In a recent study posted to the bioRxiv* preprint server, researchers performed an in silico analysis to estimate the relative risks of recently emerged severe acute respiratory syndrome coronavirus 2 (SARS-CoV-2) variants.
The coronavirus disease 2019 (COVID-19) pandemic has caused unprecedented morbidity and mortality worldwide. The continual emergence of novel SARS-CoV-2 variants, with greater infectivity, virulence, transmissibility, and immune evasiveness, has challenged the efficacy of COVID-19 vaccines and other therapeutic agents such as monoclonal antibodies.
During the initial days of 2023, the BQ.1 subvariant, XBB.1 subvariant, and the XBB.1.5 subvariant of the Omicron variant were identified and estimated to enhance the risk of epidemics in times to come. Continuous SARS-CoV-2 surveillance efforts and genomic research are essential to improve understanding of the virological characteristics of novel SARS-CoV-2 variants and guide the development of updated, broad, and more effective anti-SARS-CoV-2 therapeutics.
The authors of the present study previously investigated the degree of infectivity for SARS-CoV-2 variants, Alpha (B.1.1.7), Beta (B.1.351), Gamma (P.1), Delta (B.1.617.2), Omicron (B.1.1.529) subvariants, BA.1, Omicron BA.2 subvariant and the Omicron BA.2.75 subvariant in terms of a ratio per SARS-CoV-2 Wuhan-Hu-1 strain and the evolutionary distances of the variant spike (S) genes from that of the ancestral Wuhan-Hu-1 S.
About the study
In the present study, researchers extended their previous analysis by estimating epidemic risks for the recently emerged BQ.1 subvariant, XBB.1 subvariant, and XBB.1.5 subvariant of Omicron.
Molecular docking simulations of the S protein receptor binding domain (RBD) of BQ.1, XBB.1, and XBB.1.5 interactions with the ACE2 (angiotensin-converting enzyme 2) receptors of the host were performed to evaluate the binding affinities of SARS-CoV-2 variants and subvariants, with ACE2.
The spike gene sequences of the variants were retrieved from the NCBI database, and information on variant S protein mutations was obtained from the https://covariants.org website.
In addition, the evolutionary distances of spike genes of SARS-CoV-2 Alpha variant, Beta variant, Gamma variant, Delta variant, Omicron BA.1 subvariant, Omicron BA.2 subvariant, Omicron BA.4/5 subvariant, Omicron BA.2.75 subvariant, Omicron BQ.1 subvariant, Omicron XBB.1 subvariant and the Omicron XBB.1.5 Subvariant) from the S genes of Wuhan-Hu-1 strain, Omicron BA.1 and Omicron BA.4/5 variants, in absolute terms, were determined to assess SARS-CoV-2 evolutionary changes.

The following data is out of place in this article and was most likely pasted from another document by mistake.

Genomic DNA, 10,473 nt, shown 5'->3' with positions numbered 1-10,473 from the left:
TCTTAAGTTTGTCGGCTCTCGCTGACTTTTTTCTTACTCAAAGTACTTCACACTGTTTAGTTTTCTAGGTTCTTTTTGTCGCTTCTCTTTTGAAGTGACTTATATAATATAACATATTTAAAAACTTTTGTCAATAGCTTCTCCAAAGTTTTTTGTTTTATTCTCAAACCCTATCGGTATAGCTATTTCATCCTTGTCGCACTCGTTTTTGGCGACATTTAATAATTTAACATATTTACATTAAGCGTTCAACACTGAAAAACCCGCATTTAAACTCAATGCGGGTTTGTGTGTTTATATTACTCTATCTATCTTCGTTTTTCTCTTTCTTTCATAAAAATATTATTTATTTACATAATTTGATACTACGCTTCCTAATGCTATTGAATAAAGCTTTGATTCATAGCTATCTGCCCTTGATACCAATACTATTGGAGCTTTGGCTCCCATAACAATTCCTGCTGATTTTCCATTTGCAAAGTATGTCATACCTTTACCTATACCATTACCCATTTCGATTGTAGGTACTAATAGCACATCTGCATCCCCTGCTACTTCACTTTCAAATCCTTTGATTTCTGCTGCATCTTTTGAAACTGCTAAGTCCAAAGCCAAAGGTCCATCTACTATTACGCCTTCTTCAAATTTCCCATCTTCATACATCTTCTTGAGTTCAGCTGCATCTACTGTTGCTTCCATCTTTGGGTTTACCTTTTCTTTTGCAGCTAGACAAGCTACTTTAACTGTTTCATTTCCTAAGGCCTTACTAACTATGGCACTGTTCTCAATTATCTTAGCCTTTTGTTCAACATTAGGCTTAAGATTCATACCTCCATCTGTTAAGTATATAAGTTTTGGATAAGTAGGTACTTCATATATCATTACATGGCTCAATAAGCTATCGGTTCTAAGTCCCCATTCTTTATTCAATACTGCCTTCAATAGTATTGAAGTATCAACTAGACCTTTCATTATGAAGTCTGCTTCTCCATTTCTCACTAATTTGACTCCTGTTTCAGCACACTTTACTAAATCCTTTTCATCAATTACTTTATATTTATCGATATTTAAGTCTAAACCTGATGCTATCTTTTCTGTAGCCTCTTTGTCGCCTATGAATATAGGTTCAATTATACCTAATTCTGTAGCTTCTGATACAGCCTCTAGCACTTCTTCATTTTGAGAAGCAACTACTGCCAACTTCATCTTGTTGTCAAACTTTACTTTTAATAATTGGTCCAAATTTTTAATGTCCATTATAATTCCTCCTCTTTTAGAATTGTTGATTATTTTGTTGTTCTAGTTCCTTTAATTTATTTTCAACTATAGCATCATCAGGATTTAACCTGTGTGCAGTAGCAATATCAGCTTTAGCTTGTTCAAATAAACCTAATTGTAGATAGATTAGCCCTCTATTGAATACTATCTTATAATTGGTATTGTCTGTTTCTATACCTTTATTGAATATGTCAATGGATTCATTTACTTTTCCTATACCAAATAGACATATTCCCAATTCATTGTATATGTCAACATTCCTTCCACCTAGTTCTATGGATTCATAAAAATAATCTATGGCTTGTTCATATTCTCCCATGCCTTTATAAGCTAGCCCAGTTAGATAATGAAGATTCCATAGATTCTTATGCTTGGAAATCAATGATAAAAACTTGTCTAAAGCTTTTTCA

The Omicron XBB.1.5 subvariant showed the greatest ACE2 binding affinity, indicating the greatest infectivity, weak effects of COVID-19 vaccines, and the greatest tendency to cause an epidemic in the future. The evolutionary distances of the Omicron BQ.1 subvariant, Omicron XBB.1 subvariant, and Omicron XBB.1.5 subvariant showed that the BQ.1 subvariant had a short phylogenetic distance from the Omicron BA.4/5 subvariant, indicating that Omicron BA.4/5 subvariant-based vaccines would be equivalently effective against the BQ.1 subvariant.
Further, the long distances of the XBB.1 subvariant and the XBB.1.5 subvariant from the Wuhan-Hu-1 S gene indicated that existing COVID-19 vaccines would be less effective against the subvariants, underscoring the need for updated vaccines.
The ACE2 binding affinities for spike proteins (in terms of ratios per SARS-CoV-2 Wuhan-Hu-1 strain) for the Wuhan-Hu-1 strain, Alpha variant, Beta variant, Gamma variant, Delta variant, Omicron’s BA.1 subvariant, Omicron BA.2 subvariant, Omicron BA.4/5 subvariant, Omicron BA.2.75 subvariant, Omicron BQ.1 subvariant, Omicron BQ.1 subvariant, Omicron XBB.1 subvariant, and XBB.1.5 subvariant were 1.0, 1.2, 1.2,1.3, 2.1, 1.6, 2.5, 2.2, 2.9, 3.1, 1.9, and 3.0, respectively.
The evolutionary distances for spike genes (from Wuhan-Hu-1 strain spike gene) x 10-3 for Alpha, Beta, Gamma, Delta, BA.1, Omicron BA.2, Omicron BA.4/5, Omicron BA.2.75, Omicron BQ.1, Omicron BQ.1, Omicron XBB.1 and XBB.1.5, in absolute terms, were 2.1, 2.1, 3.5, 3.2, 11.5, 8.3, 9.2, 10.9, 10.0, 12.4, and 13.1, respectively.
The evolutionary distances of spike genes from BA.1 x 10-3 for Omicron BA.2 subvariant, BA.4/5 subvariant, BA.2.75 subvariant, BQ.1 subvariant, XBB.1 subvariant and XBB.1.5 subvariant, in absolute terms, were 5.6, 6.5, 8.3, 7.4, 9.8, and 10.4, respectively. The evolutionary distances of the spike genes of the BQ.1 subvariant, XBB.1 subvariant and XBB.1.5 subvariant of Omicron from the Omicron BA.4/5 subvariant x 10-3, in absolute terms, were 2.9, 0.9, 4.4, and 5.1, respectively.
Overall, the study findings showed that the XBB.1.5 subvariant of Omicron had the greatest affinity of binding with human ACE2 and the greatest phylogenetic distance from spike genes of Wuhan-Hu-1, Omicron BA.1, and Omicron BA.4/5. The findings indicated that XBB.1.5 might be more infective than previously circulating variants, underscoring the need for the greatest caution for XBB.1.5 infections.
bioRxiv publishes preliminary scientific reports that are not peer-reviewed and, therefore, should not be regarded as conclusive, guide clinical practice/health-related behavior, or treated as established information.